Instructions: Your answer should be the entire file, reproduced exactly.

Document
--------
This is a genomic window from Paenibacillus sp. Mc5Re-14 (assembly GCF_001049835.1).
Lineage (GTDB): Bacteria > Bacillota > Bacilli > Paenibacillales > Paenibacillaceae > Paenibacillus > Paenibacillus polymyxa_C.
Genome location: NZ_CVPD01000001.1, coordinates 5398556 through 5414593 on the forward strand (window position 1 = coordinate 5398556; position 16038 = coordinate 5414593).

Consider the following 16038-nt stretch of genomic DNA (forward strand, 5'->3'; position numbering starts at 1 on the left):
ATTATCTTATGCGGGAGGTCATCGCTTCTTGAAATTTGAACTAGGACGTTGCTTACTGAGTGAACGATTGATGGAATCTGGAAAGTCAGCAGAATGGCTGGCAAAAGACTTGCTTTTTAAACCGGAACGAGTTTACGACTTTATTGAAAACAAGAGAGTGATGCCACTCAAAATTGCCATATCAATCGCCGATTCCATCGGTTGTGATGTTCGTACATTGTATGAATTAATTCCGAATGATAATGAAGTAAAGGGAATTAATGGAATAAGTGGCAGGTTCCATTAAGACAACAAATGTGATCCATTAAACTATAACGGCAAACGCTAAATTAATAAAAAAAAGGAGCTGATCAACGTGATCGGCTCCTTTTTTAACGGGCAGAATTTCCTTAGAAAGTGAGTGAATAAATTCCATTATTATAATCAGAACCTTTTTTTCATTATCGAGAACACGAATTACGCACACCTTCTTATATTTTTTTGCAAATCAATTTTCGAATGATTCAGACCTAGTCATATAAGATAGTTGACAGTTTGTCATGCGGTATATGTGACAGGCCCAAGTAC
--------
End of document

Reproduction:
This is a genomic window from Paenibacillus sp. Mc5Re-14 (assembly GCF_001049835.1).
Lineage (GTDB): Bacteria > Bacillota > Bacilli > Paenibacillales > Paenibacillaceae > Paenibacillus > Paenibacillus polymyxa_C.
Genome location: NZ_CVPD01000001.1, coordinates 5398556 through 5414593 on the forward strand (window position 1 = coordinate 5398556; position 16038 = coordinate 5414593).

Consider the following 16038-nt stretch of genomic DNA (forward strand, 5'->3'; position numbering starts at 1 on the left):
ATTATCTTATGCGGGAGGTCATCGCTTCTTGAAATTTGAACTAGGACGTTGCTTACTGAGTGAACGATTGATGGAATCTGGAAAGTCAGCAGAATGGCTGGCAAAAGACTTGCTTTTTAAACCGGAACGAGTTTACGACTTTATTGAAAACAAGAGAGTGATGCCACTCAAAATTGCCATATCAATCGCCGATTCCATCGGTTGTGATGTTCGTACATTGTATGAATTAATTCCGAATGATAATGAAGTAAAGGGAATTAATGGAATAAGTGGCAGGTTCCATTAAGACAACAAATGTGATCCATTAAACTATAACGGCAAACGCTAAATTAATAAAAAAAAGGAGCTGATCAACGTGATCGGCTCCTTTTTTAACGGGCAGAATTTCCTTAGAAAGTGAGTGAATAAATTCCATTATTATAATCAGAACCTTTTTTTCATTATCGAGAACACGAATTACGCACACCTTCTTATATTTTTTTGCAAATCAATTTTCGAATGATTCAGACCTAGTCATATAAGATAGTTGACAGTTTGTCATGCGGTATATGTGACAGGCCCAAGTAC